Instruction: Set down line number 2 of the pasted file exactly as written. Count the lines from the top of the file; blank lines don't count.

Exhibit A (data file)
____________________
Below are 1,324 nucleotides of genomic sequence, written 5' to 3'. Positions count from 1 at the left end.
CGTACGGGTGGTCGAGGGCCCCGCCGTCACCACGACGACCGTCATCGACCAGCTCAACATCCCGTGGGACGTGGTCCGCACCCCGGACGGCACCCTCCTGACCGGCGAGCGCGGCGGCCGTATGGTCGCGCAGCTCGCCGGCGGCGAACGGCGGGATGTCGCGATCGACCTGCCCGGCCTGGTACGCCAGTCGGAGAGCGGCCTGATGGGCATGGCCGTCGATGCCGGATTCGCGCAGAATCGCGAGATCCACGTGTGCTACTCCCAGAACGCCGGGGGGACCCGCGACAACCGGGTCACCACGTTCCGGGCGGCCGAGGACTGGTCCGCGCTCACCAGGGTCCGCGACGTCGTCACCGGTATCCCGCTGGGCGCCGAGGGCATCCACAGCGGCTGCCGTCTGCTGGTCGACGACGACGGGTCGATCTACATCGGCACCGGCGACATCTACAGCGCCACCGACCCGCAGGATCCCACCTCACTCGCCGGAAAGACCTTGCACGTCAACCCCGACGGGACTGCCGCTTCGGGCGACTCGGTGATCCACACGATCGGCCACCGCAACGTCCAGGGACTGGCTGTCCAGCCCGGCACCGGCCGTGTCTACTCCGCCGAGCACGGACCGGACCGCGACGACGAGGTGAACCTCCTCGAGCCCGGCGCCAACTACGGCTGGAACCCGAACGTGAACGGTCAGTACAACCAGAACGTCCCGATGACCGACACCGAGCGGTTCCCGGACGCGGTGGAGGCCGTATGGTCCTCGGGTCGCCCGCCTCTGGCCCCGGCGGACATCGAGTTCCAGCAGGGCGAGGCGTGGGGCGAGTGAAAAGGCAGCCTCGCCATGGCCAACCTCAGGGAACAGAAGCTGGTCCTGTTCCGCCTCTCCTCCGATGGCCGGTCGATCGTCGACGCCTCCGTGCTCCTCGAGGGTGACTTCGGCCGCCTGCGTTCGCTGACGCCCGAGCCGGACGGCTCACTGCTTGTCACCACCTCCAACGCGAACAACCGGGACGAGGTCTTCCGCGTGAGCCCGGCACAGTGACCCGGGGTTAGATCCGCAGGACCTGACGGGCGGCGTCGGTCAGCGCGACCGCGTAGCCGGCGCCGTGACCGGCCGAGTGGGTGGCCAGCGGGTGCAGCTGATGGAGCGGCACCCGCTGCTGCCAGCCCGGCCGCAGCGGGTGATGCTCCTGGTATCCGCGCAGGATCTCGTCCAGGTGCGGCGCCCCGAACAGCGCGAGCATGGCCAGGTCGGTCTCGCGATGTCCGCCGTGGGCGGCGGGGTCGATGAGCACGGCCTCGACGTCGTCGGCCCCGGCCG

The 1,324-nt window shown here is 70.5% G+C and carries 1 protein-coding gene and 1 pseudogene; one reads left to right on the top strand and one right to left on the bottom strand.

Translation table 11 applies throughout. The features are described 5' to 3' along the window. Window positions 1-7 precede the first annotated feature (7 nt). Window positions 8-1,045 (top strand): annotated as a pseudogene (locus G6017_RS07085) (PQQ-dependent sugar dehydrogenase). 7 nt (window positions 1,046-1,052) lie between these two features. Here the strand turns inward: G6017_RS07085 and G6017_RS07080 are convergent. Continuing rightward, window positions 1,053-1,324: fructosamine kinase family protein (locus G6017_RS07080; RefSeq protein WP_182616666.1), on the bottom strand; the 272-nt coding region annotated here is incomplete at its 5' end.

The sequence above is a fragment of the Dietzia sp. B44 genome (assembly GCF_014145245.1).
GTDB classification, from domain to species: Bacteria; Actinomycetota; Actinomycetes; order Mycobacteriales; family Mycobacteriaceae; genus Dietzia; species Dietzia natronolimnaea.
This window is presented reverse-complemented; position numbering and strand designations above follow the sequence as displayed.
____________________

CGTACGGGTGGTCGAGGGCCCCGCCGTCACCACGACGACCGTCATCGACCAGCTCAACATCCCGTGGGACGTGGTCCGCACCCCGGACGGCACCCTCCTGACCGGCGAGCGCGGCGGCCGTATGGTCGCGCAGCTCGCCGGCGGCGAACGGCGGGATGTCGCGATCGACCTGCCCGGCCTGGTACGCCAGTCGGAGAGCGGCCTGATGGGCATGGCCGTCGATGCCGGATTCGCGCAGAATCGCGAGATCCACGTGTGCTACTCCCAGAACGCCGGGGGGACCCGCGACAACCGGGTCACCACGTTCCGGGCGGCCGAGGACTGGTCCGCGCTCACCAGGGTCCGCGACGTCGTCACCGGTATCCCGCTGGGCGCCGAGGGCATCCACAGCGGCTGCCGTCTGCTGGTCGACGACGACGGGTCGATCTACATCGGCACCGGCGACATCTACAGCGCCACCGACCCGCAGGATCCCACCTCACTCGCCGGAAAGACCTTGCACGTCAACCCCGACGGGACTGCCGCTTCGGGCGACTCGGTGATCCACACGATCGGCCACCGCAACGTCCAGGGACTGGCTGTCCAGCCCGGCACCGGCCGTGTCTACTCCGCCGAGCACGGACCGGACCGCGACGACGAGGTGAACCTCCTCGAGCCCGGCGCCAACTACGGCTGGAACCCGAACGTGAACGGTCAGTACAACCAGAACGTCCCGATGACCGACACCGAGCGGTTCCCGGACGCGGTGGAGGCCGTATGGTCCTCGGGTCGCCCGCCTCTGGCCCCGGCGGACATCGAGTTCCAGCAGGGCGAGGCGTGGGGCGAGTGAAAAGGCAGCCTCGCCATGGCCAACCTCAGGGAACAGAAGCTGGTCCTGTTCCGCCTCTCCTCCGATGGCCGGTCGATCGTCGACGCCTCCGTGCTCCTCGAGGGTGACTTCGGCCGCCTGCGTTCGCTGACGCCCGAGCCGGACGGCTCACTGCTTGTCACCACCTCCAACGCGAACAACCGGGACGAGGTCTTCCGCGTGAGCCCGGCACAGTGACCCGGGGTTAGATCCGCAGGACCTGACGGGCGGCGTCGGTCAGCGCGACCGCGTAGCCGGCGCCGTGACCGGCCGAGTGGGTGGCCAGCGGGTGCAGCTGATGGAGCGGCACCCGCTGCTGCCAGCCCGGCCGCAGCGGGTGATGCTCCTGGTATCCGCGCAGGATCTCGTCCAGGTGCGGCGCCCCGAACAGCGCGAGCATGGCCAGGTCGGTCTCGCGATGTCCGCCGTGGGCGGCGGGGTCGATGAGCACGGCCTCGACGTCGTCGGCCCCGGCCG